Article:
Category Archives: EDS & Hypermobility Spectrum

Healthy Giggles

By: JD Author, Reporter-Journalist

Laughter and tears are both responses to frustration and exhaustion.

 I myself prefer to laugh, since there is less cleaning up to do afterward.

~Kurt Vognett

Each of us have experienced laughter and appreciate the warm and good feeling it evokes.  I know I have. I have been known to share many a joke and have a great sense of humor despite medical and financial adversity in my life, and know the positive impact it has had for me.  There have been times that my medical condition has created stress that bordered absolute fright.  I recall in early 2000, when I was about to embark on the challenge of a lifetime.  I was told that I needed brain surgery immediately for a rare condition I didn’t even learn I had until that week.  If it were not for the humor of close friends and family, I think I would have had a heart attack from the rapid increase of arterial blood flow causing me to explode in fright.  After the survival of that experience, and many more to follow I am able to look back and kind of chuckle and use them as coping mechanisms through the current events, that peak my stress.

Where would we all be if we had no laughter or no one to laugh with?

Research  and statistics based on viewership of sitcoms and comedy channels through media sources, demonstrate a collective enjoyment of jokes and humorous situations by all generations.  But ask yourself the age old question.  Is laughter really the best medicine, as that classic saying implies?  Unsurprising to most, there actually is documented proof that laughter can help keep you healthy both from a mental and physical perspective. A good sense of humor cannot cure all ailments, but data indicates the incredibly positive impact laughter can have.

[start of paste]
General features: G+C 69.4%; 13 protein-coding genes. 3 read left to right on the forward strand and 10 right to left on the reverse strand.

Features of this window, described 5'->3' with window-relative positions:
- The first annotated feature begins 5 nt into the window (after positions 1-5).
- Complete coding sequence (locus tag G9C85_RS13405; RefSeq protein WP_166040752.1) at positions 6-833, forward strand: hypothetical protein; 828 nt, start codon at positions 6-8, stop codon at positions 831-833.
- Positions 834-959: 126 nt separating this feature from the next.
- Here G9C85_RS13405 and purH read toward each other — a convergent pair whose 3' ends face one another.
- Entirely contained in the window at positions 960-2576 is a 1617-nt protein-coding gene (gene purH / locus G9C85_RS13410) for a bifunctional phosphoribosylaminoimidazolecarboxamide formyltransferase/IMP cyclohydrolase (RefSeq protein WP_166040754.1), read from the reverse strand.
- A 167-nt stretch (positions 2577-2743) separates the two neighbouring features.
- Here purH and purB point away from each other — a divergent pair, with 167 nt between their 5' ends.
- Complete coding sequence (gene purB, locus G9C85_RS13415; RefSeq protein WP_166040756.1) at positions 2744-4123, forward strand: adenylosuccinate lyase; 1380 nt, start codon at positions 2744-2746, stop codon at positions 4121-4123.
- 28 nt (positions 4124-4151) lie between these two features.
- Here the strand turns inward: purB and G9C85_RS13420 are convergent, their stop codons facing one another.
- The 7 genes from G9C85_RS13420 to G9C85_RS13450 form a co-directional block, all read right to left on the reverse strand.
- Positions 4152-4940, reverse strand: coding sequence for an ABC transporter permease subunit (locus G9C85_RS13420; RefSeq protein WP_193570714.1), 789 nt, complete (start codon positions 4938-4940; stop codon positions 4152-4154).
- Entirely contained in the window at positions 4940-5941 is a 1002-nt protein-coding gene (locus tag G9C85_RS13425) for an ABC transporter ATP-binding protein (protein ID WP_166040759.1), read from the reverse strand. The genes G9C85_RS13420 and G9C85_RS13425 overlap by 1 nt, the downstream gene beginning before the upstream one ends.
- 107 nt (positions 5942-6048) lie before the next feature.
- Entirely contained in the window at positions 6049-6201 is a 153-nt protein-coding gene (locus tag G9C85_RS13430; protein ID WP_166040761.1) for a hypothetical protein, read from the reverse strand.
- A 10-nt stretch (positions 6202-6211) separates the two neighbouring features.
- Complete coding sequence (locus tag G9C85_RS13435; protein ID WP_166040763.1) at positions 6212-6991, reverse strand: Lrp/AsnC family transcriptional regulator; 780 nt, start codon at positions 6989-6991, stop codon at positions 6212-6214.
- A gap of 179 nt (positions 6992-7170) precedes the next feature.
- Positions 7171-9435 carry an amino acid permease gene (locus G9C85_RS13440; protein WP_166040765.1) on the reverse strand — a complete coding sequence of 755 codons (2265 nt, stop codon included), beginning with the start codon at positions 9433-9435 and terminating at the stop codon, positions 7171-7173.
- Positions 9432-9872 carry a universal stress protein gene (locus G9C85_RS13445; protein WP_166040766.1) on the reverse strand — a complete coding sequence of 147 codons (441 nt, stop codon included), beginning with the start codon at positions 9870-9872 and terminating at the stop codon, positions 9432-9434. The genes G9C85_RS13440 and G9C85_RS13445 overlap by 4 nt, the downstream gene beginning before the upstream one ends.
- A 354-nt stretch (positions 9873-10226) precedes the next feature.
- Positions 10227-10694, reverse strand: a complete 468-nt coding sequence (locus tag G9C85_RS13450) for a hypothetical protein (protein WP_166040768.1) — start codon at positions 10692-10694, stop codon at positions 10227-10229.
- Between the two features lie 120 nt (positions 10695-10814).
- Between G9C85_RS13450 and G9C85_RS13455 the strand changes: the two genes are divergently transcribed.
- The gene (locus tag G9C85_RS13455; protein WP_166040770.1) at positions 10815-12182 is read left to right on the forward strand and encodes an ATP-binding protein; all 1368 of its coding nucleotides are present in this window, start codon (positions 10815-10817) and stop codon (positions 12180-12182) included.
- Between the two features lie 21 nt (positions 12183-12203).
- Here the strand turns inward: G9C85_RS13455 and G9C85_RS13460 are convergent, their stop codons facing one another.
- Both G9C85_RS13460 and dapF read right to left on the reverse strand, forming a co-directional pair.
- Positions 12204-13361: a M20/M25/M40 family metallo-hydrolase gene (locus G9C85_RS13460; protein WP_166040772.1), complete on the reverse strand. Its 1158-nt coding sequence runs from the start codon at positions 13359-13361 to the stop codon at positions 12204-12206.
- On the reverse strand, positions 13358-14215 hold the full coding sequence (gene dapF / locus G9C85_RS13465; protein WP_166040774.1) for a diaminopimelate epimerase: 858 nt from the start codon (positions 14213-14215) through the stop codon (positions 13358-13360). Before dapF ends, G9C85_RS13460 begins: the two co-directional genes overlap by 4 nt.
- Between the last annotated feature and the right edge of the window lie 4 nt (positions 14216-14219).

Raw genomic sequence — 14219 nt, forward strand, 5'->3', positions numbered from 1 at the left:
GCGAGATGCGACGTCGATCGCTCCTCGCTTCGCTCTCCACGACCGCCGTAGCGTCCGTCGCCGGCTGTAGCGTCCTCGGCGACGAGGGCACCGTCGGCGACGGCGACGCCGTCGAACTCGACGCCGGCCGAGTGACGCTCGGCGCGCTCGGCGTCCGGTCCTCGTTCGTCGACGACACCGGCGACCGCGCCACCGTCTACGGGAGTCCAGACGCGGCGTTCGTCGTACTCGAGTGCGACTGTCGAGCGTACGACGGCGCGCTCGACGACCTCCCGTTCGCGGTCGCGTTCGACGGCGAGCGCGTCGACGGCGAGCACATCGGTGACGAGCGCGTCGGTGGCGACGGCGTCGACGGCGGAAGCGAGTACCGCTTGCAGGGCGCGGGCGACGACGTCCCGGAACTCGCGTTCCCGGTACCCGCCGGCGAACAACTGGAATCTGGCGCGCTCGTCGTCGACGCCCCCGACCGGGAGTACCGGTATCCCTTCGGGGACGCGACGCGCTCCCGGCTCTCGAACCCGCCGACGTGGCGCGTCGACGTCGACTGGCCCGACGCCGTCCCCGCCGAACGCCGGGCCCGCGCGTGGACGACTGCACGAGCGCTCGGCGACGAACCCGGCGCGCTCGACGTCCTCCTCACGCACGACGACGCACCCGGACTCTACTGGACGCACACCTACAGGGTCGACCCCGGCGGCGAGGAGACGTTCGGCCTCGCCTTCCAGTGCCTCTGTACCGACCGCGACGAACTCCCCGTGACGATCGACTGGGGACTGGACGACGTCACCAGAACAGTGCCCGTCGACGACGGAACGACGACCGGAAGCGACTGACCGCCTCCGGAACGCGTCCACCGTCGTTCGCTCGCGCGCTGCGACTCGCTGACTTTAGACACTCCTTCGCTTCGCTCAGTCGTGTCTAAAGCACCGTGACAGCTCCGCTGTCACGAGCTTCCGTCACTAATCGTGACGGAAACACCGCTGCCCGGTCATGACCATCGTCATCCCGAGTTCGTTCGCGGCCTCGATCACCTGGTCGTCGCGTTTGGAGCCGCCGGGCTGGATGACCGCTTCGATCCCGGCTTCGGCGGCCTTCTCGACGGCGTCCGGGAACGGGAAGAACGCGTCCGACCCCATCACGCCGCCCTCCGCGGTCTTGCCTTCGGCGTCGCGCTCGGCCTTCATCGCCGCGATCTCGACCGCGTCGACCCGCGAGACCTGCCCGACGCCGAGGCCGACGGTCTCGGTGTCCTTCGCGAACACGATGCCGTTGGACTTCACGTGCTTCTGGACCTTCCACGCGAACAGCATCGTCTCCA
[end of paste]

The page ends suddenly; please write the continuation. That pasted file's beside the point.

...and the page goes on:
In recent studies done through Mayo clinic, it has been found that laughter has a profound effect on the serum levels of an individual’s hormones. The specific hormones I am referencing are the glucocorticoid, catecholamine, growth and prolactin hormones.  Now to the layman who hates big, geeky medical terms, you may be thinking “What the heck are those hormones”?  So let me tell you what they are, and how they can be affected by stress and how laughter can change them for the good.  Some of these hormones we refer to as the “fight or flight” hormones which we need on occasion as a mechanism of meeting the need to adapt to changes in our circumstances that need immediate adjustment.  Most changes however, can be detrimental to our well being.

In 2010 the Journal of Medicine released a study stating that stress hormones, more often than not, increased blood platelets, which can lead to forms of arterial obstructions, raise blood pressure and suppress the immune system.  This same study also concluded that an increase in laughter generated an absolute increase in T-cells, an integral part of our immune response.  It also elevated B-cell counts, which promote the growth of disease destroying antibodies and gamma-interferon, a well known disease fighting protein we all need.

Did you also know that laughter increases our ability to produce salivary immunoglobulin-A?  Immunoglobulin-A is known for helping fight organisms entering the respiratory system via our mouths when we laugh, and it also secretes an enzyme that protects the stomach from forming ulcers?   Amazing that the spit that forms when we laugh can actually do that!  Guess we need to listen to more mouth-watering jokes.